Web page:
resistance from states that had been criticized by the ACHPR,

including Djibouti, Uganda, DRC, Eritrea, and Zimbabwe.

 

5. (C) On the CDA’s inquiry, Mafume advised that the ACHPR

continued to entertain 13 pending cases against Zimbabwe (not

counting the resolution on Operation Restore Order and an

earlier fact-finding report), five of which had been already

been deemed subject to Commission jurisdiction. He noted

that some cases could be amenable to the potential

jurisdiction of the nascent African Court. Mafume said ZLHR

was generally satisfied with the jurists who had been

selected for the Courtbut noted that it still lacked funding

 

HARARE 00000665 002 OF 003

 

 

or a venue.

 

——————–

Cultivating AU Staff

——————–

 

6. (C) Just back from Addis Ababa, New York and Washington,

ZLHR Executive Director Arnold Tsunga and senior attorney

Otto Saki (who received a major human rights award in New

York) informed the CDA about ZLHR efforts to establish a

platform of engagement with AU staff on Zimbabwe human rights

issues. They said they had found officials from three

relevant AU organs to be helpful and potentially useful —

the Commission for Political Affairs, Commission for Peace

and Security, and Commission for Social Affairs.

 

7. (C) Elaborating on personnel, Tsunga and Saki remarked

that Commissioner Advocate Bience Gawanas from the Commission

for Social Affairs, a Namibian, had expressed particular

interest in getting more involved on Zimbabwe issues. She

advised them to frame their issues with a more indivisible

humanitarian element that would secure her office’s

involvement. The CDA encouraged ZLHR’s continued cultivation

of potential allies in the organization.

 

8. (C) Tsunga and Saki noted that an office director in the

Commission for Political Affairs, Patrick Tigere, was known

to be associated with the Zimbabwean intelligence

organization. He had nonetheless been cordial to them during

a long meeting and furnished them with substantial useful

information that they corroborated in subsequent meetings.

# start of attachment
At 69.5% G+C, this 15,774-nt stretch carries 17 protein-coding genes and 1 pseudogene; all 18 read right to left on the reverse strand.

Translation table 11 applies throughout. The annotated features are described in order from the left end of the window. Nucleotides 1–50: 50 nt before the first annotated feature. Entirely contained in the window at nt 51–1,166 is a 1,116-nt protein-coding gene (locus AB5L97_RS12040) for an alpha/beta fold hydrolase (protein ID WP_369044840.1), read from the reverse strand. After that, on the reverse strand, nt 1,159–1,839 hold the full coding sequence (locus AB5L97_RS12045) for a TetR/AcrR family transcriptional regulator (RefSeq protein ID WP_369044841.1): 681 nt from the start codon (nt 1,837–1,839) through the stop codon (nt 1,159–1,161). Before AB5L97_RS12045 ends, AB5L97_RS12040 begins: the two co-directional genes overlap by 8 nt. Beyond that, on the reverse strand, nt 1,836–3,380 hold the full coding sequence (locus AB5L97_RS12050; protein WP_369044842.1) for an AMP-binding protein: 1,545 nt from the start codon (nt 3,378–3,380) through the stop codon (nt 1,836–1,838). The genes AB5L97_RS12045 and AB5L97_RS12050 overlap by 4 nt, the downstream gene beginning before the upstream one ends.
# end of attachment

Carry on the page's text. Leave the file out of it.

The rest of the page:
That said, they noted he was a knowledgeable and persuasive

technocrat who they suspected had been influencing others in

the AU secretariat toward positions favorable to the GOZ,

including the efforts to rein in the ACHPR.

 

———————————————

GOZ to Prosecute ZANU-PF Human Rights Abuses?

———————————————

 

9. (C) Tsunga and Saki reported that a senior official in

the Attorney General’s Office had told them earlier in the

week that “things were changing” in the AG’s Office. He said

the AG had recently received thousands of police files on

political violence investigations dating back to 2000 with

instructions from unnamed higher-ups to pursue prosecutions.

The prosecutor noted that current Minister for Justice,

Parliamentary and Legal Affairs Patrick Chinamasa was among

the putative defendants in the files. Tsunga agreed with the

CDA,s observation that this could be a further manifestation

of the brewing succession struggle within ZANU-PF.

 

10. (C) In a possibly related development, the state

announced earlier this week that it had imposed the death

sentence on the murderer of a white farmer. However, Tsunga

expressed skepticism about the announcement, noting that

another individual sentenced to death with great fanfare for

the publicized murders of two tourists in the 1980s was

quietly released two years later. Tsunga said the latest

convict could be expected to appeal on the grounds that he

was a soldier in “the Third Chimurenga” (the government’s

casting of land reform as a revolution), and could ultimately

be pardoned by Mugabe after the court process had run its

course.

 

——-

Comment

——-

 

HARARE 00000665 003 OF 003

 

 

 

11. (C) Africa’s past and future human rights victims have a

large stake in how the AU addresses the Council of Minister’s

efforts to undermine the ACHPR’s courageous work. We should

be looking for ways to help ACHPR fend off this attack. As

for a possible wave of prosecutions of human rights abuses in

Zimbabwe, Chinamasa’s inclusion suggests the Mujuru clique is

behind its commencement. However, the Mnanagagwa camp may

well seek to exploit the opportunity as well, which would be

the best of all possible outcomes.

SCHULTZ

 

(3 VIEWS)

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Charles Rukuni
The Insider is a political and business bulletin about Zimbabwe, edited by Charles Rukuni. Founded in 1990, it was a printed 12-page subscription only newsletter until 2003 when Zimbabwe's hyper-inflation made it impossible to continue printing.